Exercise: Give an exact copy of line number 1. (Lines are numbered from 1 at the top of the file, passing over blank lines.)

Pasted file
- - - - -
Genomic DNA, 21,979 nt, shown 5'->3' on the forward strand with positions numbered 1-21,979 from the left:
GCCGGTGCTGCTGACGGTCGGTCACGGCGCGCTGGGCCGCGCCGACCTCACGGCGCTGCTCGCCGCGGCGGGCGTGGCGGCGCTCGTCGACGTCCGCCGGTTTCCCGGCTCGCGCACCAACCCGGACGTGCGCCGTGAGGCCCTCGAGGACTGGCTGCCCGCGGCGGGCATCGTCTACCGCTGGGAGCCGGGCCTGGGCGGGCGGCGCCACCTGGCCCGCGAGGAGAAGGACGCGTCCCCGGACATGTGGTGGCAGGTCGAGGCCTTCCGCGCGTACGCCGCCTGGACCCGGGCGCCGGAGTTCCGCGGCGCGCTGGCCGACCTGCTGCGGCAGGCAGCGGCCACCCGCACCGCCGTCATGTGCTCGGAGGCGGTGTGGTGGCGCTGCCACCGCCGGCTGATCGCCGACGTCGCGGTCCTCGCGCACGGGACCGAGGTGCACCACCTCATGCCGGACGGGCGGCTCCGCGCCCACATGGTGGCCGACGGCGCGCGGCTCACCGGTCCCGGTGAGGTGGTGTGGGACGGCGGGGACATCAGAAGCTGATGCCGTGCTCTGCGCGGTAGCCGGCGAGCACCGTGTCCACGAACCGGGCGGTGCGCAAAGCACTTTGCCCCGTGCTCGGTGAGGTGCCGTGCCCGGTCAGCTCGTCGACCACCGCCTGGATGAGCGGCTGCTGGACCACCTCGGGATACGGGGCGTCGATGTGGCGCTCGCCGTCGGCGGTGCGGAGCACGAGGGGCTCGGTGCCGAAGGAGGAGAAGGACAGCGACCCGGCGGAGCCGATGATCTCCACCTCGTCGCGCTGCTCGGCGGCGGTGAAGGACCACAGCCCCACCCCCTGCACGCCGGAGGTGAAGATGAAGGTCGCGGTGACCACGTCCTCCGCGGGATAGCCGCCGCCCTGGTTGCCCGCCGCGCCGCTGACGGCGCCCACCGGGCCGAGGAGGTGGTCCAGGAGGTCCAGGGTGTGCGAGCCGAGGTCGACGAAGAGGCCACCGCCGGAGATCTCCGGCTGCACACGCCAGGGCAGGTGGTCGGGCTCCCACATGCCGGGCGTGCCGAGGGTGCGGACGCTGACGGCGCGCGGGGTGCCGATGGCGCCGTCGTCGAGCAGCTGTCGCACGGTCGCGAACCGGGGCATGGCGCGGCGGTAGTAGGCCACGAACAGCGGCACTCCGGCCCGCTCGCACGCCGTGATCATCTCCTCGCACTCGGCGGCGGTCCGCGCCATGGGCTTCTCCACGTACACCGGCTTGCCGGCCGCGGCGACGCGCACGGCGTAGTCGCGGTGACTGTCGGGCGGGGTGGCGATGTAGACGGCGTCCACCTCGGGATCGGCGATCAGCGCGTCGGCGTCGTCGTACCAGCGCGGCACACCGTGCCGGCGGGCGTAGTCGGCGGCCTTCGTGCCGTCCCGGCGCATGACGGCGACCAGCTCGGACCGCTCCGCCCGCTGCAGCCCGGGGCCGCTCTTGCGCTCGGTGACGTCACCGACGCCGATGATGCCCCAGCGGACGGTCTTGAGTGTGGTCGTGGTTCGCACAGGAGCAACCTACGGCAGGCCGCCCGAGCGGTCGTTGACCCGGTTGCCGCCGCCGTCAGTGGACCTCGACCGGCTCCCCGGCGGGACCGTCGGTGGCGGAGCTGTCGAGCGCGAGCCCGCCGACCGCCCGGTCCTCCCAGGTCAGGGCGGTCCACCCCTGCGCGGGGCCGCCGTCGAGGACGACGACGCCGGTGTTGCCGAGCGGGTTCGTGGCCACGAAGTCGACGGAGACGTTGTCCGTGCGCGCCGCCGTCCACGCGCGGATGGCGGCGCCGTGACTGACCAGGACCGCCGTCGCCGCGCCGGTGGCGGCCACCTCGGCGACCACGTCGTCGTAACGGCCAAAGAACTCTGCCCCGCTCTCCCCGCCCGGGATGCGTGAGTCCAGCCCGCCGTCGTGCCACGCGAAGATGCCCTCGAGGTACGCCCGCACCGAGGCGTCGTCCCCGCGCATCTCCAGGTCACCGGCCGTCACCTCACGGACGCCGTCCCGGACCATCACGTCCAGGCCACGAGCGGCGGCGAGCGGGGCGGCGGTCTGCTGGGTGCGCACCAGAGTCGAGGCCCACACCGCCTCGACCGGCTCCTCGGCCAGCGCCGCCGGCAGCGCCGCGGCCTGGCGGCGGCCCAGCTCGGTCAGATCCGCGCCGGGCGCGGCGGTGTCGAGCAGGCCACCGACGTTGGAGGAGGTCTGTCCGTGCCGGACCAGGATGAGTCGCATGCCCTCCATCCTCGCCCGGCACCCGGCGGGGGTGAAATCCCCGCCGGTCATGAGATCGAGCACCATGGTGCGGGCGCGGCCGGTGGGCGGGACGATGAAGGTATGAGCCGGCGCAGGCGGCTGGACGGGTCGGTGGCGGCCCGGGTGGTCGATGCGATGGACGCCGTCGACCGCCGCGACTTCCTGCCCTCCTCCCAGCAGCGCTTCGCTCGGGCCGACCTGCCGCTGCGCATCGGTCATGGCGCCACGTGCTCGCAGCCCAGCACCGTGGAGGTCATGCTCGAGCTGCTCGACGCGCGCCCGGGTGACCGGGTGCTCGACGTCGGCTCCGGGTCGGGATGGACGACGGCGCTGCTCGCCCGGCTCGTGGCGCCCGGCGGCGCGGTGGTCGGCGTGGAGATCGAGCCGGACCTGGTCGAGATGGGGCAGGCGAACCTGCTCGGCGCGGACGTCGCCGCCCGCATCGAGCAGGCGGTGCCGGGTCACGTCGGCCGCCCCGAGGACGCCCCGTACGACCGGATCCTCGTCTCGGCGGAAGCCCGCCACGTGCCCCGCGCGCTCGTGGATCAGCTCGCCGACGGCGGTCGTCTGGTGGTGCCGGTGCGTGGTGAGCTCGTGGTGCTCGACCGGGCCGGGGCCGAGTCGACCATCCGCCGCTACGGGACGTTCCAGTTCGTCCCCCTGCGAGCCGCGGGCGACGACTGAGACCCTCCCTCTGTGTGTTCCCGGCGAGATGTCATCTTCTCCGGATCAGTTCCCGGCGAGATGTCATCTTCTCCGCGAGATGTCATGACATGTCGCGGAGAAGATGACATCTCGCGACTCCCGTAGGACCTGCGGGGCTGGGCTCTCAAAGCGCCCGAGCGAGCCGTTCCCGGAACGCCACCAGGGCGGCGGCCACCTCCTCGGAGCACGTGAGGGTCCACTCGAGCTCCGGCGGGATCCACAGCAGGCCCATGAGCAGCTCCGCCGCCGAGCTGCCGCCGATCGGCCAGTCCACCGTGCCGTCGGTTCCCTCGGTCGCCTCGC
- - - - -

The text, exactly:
Genomic DNA, 21,979 nt, shown 5'->3' on the forward strand with positions numbered 1-21,979 from the left: